|The Fence | Urban Theatre Projects|
|Written by lloyd bradford (brad) syke|
|Friday, 15 January 2010 12:03|
Photos - Heidrun Lohr
For this reviewer, David Williamson is a familiar theatrical touchstone, when it comes to a playwright's propensity to lay bare the Australian soul and psyche. The Fence, however, takes the capacity for self-examination one small step, one giant leap further into that abyss. From director and conceptualiser, Alicia Talbot, comes this latest work under the auspices of UTP (Urban Theatre Projects), inspired by a chance convo with a security guy at the Adelaide Festival, back in '02. The prolonged gestation of 8 years has proved well-worthy; building on the established reputation garnered from precursors The Last Highway, Back Home & The Longest Night. Like its predecessors, The Fence zeroes in on the ways in which ordinary people deal with trauma; especially that engendered by the experiences of The Stolen Generations & Forgotten Australians. Just as the incidence of mental illness (1 in 5) can be easily extrapolated to touch the whole community, the suffering of these groups diminishes us all. And yet provides a profound opportunity for catharsis, healing, learning and growth. We are, one and all, victims of circumstance; the fickle finger of fate. It's how we deal with the circumstances that shape us that counts.
The above themes are explored, gently, compassionately, non-judgementally, patiently and thoroughly, via the experiences of a tight-knit group of friends and relos. But before we go there, a word about the innovative staging. One arrives at Parramatta's invaluable Riverside Theatres, itself the site of Parramatta's first gaol, built at the behest of the good governor of the day, one Cap'n Arfur Phil'p. One wends one's way under the Bernie Banton Bridge, to the underbelly and historic backblocks nearby, to an open area, beneath a fragrant frangipani, where a fire blazes in a decapitated drum. Adjacent is an Aboriginal man (Mel) conscientiously restoring a rustic, and rusted garden bench. Behind is his shed, which harbours secrets, memories, skeletons, and a few titty mags. Inside the denuded house, his white partner, Joy, is sizzling snags and tossing salad for their dinner. The voluptuous Lou, an indigenous woman with a freshly-broken heart, is staying. Chris, a friend, also Aboriginal, rocks up, too, as he often does, hiding out from the three women with whom he abides; or would, if he didn't find them so emasculating. The surprise visitor is Mel's long-lost sister, Connie. Like a ghost with borderline personality disorder (part-poltergeist, part-angel), she rattles the skeletons and shakes all the rotten fruit from the tree. But all this unfolds slowly, in real time; at the very pace we all know and live.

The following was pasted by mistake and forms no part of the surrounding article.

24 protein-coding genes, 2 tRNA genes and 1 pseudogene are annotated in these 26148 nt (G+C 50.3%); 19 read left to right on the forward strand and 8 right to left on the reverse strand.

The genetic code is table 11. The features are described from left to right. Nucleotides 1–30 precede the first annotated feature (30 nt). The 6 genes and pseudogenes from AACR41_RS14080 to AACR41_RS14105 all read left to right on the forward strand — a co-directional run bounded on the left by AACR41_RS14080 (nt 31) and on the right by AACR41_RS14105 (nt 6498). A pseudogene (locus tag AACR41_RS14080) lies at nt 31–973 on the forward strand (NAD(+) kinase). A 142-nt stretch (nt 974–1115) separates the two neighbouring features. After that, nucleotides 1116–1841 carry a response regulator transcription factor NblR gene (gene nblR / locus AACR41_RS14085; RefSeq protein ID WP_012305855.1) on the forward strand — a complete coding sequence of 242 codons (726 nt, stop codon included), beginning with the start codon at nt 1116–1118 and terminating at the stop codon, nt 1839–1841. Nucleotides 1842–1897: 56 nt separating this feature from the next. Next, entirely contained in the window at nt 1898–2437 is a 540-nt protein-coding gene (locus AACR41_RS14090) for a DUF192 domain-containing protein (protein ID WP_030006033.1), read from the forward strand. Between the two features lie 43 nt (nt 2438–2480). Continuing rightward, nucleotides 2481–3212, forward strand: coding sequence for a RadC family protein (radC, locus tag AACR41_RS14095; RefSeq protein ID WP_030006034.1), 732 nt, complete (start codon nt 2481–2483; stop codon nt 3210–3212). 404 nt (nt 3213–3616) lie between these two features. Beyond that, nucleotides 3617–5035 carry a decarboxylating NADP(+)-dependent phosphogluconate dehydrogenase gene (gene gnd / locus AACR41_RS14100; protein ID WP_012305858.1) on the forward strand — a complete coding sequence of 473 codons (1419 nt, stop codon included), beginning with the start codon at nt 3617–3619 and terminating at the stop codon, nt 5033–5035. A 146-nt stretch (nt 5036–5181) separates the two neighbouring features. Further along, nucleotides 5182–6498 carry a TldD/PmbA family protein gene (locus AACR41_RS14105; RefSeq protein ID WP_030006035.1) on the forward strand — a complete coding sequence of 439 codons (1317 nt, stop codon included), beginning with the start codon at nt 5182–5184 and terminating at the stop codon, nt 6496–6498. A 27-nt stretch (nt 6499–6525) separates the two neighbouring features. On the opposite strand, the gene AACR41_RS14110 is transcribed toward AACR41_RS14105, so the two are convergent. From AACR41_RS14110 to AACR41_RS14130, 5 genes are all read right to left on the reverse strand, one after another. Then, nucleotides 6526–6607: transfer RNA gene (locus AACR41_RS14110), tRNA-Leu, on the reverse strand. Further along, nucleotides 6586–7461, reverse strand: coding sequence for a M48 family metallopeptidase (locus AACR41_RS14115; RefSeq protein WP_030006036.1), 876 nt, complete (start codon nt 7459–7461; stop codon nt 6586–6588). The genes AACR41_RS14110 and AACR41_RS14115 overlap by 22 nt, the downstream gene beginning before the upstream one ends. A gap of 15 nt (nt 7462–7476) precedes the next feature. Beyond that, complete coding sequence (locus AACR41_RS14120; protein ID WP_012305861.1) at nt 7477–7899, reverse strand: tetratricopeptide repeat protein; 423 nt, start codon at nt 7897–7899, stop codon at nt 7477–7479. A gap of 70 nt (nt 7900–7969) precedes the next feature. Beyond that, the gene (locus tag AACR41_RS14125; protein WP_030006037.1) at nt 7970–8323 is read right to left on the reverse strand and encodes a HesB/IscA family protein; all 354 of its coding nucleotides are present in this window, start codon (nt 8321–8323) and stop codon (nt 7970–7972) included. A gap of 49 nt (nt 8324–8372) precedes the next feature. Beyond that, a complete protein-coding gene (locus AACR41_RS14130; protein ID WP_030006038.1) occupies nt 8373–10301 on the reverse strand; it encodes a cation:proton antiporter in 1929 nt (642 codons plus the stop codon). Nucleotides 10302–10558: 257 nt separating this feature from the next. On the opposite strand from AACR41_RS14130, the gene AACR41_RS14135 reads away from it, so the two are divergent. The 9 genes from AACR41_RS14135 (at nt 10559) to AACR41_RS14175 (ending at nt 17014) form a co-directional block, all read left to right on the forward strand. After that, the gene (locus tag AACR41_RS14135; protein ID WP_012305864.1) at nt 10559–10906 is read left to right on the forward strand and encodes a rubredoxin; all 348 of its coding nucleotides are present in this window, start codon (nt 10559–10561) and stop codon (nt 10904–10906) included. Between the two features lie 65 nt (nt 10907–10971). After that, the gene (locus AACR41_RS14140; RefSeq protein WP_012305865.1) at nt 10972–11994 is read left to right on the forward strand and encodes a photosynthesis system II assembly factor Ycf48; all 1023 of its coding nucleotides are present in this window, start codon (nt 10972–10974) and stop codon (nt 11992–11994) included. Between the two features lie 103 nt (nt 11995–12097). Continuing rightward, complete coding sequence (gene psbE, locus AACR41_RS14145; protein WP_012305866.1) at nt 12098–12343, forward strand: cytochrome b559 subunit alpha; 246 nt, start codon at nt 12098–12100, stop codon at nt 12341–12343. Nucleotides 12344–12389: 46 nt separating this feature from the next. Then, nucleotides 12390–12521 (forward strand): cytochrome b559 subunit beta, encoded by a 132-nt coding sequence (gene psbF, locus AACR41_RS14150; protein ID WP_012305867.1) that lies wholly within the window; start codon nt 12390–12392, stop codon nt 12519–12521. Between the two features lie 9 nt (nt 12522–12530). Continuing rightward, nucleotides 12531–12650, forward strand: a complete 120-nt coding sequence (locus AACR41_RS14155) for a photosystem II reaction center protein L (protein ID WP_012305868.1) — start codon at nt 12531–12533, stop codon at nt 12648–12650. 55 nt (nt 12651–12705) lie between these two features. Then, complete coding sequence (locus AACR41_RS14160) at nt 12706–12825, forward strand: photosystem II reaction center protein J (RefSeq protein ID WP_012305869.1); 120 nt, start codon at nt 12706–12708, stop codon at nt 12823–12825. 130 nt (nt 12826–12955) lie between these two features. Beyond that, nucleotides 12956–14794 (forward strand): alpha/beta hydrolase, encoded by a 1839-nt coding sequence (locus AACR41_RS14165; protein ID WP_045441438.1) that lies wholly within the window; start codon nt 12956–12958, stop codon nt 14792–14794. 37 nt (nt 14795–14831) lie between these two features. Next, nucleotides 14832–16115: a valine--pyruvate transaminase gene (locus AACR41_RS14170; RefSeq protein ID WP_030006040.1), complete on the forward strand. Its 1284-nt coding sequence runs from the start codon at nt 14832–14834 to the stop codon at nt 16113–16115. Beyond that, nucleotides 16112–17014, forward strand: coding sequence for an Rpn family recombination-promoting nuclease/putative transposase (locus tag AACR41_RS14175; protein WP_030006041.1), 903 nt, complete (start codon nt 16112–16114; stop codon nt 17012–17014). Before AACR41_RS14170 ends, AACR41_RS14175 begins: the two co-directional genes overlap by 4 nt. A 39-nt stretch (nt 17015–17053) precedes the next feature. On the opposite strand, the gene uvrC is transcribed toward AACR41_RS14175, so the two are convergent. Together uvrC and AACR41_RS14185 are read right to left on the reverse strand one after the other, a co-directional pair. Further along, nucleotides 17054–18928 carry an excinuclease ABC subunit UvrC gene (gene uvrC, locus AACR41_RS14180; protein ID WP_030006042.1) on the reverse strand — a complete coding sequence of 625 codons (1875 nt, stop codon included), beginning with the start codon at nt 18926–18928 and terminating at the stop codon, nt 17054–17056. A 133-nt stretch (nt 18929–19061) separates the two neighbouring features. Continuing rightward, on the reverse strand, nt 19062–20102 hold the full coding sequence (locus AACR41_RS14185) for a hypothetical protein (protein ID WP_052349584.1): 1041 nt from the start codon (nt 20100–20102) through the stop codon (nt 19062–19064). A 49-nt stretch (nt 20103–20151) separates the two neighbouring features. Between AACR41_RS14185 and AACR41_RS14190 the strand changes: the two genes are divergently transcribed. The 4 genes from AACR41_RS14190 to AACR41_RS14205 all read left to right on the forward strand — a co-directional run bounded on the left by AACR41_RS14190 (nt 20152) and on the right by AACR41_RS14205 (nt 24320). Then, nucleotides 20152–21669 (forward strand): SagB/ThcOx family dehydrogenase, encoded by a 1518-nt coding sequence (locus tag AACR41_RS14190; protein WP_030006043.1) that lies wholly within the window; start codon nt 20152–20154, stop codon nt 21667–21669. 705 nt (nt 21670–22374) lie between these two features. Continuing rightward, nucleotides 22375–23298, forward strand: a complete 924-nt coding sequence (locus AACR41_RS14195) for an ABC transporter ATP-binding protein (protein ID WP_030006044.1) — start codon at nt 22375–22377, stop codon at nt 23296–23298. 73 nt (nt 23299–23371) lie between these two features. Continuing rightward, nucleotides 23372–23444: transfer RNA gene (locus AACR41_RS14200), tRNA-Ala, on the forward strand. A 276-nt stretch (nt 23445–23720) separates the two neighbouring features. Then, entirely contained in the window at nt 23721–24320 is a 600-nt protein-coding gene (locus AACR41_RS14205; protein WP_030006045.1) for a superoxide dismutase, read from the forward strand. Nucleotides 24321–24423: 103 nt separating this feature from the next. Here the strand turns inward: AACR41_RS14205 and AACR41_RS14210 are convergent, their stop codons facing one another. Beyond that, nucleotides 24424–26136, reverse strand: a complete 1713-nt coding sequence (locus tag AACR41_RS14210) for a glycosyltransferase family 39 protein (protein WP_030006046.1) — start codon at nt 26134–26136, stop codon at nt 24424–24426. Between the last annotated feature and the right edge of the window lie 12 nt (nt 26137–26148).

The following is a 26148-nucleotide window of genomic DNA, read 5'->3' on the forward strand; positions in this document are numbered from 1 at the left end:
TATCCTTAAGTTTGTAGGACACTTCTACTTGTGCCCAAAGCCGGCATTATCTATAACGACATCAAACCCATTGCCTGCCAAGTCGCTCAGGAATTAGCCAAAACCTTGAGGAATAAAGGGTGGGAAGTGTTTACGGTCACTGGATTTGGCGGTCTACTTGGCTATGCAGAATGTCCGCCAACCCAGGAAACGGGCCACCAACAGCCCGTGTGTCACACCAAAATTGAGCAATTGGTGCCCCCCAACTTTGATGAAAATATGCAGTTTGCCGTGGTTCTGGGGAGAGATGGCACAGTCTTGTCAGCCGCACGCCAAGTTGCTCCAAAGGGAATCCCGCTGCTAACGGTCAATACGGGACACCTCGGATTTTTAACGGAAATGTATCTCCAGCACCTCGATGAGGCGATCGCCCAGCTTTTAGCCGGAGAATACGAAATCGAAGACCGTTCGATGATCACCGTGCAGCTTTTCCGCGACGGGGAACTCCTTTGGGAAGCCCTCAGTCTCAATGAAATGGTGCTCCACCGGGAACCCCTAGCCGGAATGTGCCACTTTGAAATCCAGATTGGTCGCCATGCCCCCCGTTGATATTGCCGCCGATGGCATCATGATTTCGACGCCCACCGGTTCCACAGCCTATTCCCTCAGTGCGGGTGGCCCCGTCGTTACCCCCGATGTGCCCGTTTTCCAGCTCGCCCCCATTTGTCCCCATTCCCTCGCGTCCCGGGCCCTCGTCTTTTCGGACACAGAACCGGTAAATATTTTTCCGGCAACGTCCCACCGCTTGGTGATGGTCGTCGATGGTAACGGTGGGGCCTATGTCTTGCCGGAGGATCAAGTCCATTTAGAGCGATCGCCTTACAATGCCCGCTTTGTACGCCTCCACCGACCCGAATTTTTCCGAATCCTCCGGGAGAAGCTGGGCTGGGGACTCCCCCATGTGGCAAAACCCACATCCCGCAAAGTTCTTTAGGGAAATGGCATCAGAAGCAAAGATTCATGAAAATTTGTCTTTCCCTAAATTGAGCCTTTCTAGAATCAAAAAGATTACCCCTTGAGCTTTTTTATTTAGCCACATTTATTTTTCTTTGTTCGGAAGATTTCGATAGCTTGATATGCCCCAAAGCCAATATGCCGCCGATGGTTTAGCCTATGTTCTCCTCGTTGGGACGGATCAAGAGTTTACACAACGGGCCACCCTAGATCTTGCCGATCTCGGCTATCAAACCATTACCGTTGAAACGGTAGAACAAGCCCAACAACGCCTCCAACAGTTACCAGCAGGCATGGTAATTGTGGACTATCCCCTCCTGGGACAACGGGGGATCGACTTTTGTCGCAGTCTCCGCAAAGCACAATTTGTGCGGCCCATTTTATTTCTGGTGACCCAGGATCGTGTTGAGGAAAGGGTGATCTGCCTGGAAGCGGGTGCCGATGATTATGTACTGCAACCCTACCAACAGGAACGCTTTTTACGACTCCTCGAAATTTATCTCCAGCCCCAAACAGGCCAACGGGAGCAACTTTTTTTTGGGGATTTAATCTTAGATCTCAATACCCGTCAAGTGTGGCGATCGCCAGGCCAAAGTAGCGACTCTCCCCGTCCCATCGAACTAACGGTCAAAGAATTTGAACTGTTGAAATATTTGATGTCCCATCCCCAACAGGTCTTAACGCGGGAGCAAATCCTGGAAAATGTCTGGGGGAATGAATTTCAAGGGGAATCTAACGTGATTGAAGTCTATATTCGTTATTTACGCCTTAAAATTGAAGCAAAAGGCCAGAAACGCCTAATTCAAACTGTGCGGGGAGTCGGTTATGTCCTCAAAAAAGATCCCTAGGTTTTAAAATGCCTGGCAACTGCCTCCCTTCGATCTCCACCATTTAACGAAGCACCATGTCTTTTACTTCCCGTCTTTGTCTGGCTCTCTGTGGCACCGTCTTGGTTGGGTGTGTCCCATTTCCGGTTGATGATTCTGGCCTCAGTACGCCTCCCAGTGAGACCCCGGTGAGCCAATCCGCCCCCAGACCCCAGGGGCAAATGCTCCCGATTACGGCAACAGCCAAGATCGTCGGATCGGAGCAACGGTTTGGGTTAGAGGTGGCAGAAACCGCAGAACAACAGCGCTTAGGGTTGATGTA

Indeed, the whole pathetic (in the orginal sense of the word) mess is so utterly, disarmingly naturalistic, with nary a hint of hyperbole or melodrama, one almost feels like a voyeur; as if one is peering through the windows of one's next door neighbours, secreted in an impenetrable lantana infestation.
Case in point: there are whole minutes of silence, just as their would be in a 'normal' home. The two blokes sit, and slouch, half-watching the footy, in the kind of cliched Aussie mock-absorption blokes adopt when women, whom they want to escape, are present. Moments like these are observed faithfully and convincingly; as with, say, Lou, reapplying makeup in anticipation of hitting the town. And, over the span of around 90 minutes, there is an undulating emotional landscape, just as their would be in a normal home: peaks of laughter; sharp spikes of disagreement; troughs of withdrawal and sulkiness.
There are, too, the veiled uncertainties and ambiguities of relationships: will Lou, for instance, triumph in her hints and overtures to Chris? How solid and unshakeable are the foundations of the intimacy between Mel and Joy? Will Chris ever go home, to face the music?